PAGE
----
Find someone who can listen, preferably another founder. Going to founder friends who can listen without judging is an empowering thing to do. Knowing my friends still like me, even when I’m failing, recharges my emotional batteries. I’m back in the fight faster. You can give that gift to other entrepreneurs regularly.
My favorite failure quote, predictably, is not about failing.
It is the popular one often attributed to Gandhi that goes like this, “First they ignore you. Then they laugh at you. Then they fight you. Then you win.”
The fact is, failure is hard to diagnose from the outside because all entrepreneurs are building things that the market doesn’t know it needs (yet). All entrepreneurs tend to feel they are failing, too–relative to their own very high ambitions. You can’t tell from the outside if you’re looking at a win-in-process or a total fail. It’s important to distinguish a business failure, which is not totally in any one person’s control no matter how control-freakish entrepreneurs are, from a personal failure. The person is not a failure because a business didn’t fly. The person may very well be in the middle of his or own success developing as a leader, even as business metrics skew south.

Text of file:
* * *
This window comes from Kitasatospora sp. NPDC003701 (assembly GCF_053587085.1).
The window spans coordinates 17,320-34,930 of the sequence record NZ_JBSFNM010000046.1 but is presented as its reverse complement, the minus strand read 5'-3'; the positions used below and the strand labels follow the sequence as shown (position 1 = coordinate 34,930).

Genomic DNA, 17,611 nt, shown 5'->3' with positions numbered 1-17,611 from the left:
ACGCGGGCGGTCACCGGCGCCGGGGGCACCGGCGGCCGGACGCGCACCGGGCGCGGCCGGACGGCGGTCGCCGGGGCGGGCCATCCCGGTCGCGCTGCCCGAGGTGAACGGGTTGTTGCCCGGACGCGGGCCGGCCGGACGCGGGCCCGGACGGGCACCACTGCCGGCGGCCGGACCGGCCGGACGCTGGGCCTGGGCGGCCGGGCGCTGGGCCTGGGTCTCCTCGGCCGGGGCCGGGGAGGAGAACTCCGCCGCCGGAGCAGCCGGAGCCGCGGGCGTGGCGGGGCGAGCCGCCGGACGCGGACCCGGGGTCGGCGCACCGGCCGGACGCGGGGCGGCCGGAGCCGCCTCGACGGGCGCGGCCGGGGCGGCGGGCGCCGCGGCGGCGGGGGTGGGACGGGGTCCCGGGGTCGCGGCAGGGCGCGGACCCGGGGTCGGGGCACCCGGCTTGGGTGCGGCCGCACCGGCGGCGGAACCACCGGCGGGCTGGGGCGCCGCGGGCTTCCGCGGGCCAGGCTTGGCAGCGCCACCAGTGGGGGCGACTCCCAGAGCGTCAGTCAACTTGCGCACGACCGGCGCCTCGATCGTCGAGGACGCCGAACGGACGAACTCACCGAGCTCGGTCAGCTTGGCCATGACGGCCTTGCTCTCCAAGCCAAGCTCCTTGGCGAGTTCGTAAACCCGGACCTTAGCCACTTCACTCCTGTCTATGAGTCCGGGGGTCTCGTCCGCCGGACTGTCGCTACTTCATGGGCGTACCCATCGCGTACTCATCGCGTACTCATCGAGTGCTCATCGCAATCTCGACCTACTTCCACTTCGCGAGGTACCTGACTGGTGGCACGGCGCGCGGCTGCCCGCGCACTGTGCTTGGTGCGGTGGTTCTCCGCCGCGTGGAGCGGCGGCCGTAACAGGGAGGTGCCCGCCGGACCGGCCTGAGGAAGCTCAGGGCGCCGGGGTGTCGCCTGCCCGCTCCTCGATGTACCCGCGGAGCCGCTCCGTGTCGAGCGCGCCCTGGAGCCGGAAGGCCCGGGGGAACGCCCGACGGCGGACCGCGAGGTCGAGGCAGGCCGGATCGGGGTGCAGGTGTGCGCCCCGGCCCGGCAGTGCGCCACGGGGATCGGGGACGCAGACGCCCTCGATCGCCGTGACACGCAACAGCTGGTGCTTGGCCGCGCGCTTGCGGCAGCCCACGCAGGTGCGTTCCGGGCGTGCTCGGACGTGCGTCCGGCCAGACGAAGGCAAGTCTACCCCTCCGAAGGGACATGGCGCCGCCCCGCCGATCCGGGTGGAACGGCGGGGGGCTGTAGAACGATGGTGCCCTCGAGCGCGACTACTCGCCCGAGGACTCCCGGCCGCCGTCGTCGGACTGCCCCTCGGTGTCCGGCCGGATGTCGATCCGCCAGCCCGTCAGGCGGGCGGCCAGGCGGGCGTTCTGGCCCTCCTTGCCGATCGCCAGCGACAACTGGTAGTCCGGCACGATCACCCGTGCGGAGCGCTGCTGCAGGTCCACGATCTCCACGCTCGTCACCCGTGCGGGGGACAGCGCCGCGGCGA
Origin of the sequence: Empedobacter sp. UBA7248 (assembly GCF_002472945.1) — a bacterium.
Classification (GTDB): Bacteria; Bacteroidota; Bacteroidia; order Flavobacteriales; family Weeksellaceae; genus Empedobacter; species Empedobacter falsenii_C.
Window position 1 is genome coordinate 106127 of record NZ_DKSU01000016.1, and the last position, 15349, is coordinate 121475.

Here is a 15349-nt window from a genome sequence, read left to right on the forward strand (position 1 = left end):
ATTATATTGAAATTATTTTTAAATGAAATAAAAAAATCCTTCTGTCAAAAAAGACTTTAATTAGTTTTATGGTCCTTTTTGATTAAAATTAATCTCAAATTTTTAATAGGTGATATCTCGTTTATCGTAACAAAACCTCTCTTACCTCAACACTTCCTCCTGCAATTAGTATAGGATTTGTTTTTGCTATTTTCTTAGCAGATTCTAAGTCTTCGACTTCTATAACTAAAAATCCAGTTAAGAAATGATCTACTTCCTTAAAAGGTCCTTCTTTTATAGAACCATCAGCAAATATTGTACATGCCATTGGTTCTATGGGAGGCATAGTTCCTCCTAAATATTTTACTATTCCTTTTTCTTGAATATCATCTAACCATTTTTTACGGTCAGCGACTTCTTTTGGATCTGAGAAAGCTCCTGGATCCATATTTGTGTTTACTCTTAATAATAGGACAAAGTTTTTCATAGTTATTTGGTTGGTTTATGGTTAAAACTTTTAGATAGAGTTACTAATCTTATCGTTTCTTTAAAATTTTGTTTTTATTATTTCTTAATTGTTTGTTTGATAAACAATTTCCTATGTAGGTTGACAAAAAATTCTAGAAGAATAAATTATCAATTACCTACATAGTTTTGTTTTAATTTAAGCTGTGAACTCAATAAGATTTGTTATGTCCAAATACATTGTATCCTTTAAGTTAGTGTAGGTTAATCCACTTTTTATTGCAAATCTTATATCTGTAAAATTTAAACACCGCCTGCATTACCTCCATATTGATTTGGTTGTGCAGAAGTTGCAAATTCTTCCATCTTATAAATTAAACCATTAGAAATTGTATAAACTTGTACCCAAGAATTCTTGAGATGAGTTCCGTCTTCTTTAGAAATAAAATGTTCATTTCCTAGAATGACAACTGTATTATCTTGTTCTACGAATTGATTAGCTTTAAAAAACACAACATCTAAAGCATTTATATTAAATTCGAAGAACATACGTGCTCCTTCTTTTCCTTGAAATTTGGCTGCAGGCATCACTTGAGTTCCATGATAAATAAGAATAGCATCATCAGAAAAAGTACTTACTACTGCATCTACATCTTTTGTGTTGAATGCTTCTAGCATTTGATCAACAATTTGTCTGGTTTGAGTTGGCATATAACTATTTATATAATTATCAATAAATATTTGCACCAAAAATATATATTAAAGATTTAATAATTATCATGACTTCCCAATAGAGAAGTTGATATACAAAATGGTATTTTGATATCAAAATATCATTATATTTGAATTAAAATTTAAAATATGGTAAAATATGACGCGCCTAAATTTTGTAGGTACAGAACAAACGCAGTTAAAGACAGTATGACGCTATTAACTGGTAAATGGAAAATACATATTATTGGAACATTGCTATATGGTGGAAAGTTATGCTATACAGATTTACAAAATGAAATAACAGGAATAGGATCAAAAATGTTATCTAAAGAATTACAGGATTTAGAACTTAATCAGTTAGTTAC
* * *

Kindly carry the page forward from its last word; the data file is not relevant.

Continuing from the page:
That’s why if it’s you, or a friend you care about, be slow to call it quits unless you truly see symptoms that write “unhealthy” on the wall in big red letters–like chronic depression, alcoholism, emotional disturbance and the like. The overall stats about true business failure today aren’t terrifying–1/3 of small businesses make it for 10 years or more.
What it comes down to is, is it good for you right now?
Is it making you better, personally? Are you learning something you love to learn? Are your relationships building and thriving around it? And if you know it is, then go boldly and share the joys of the learning. If it is destroying you, crushing your soul, killing your relationships, creating broken promises–then it’s time to reach out and step out. Who knows what you can do next, now that you’ve tested some of the limits? Just get a little rest and recovery first.
- First published in Lisa’s innovation column in Inc. Magazine.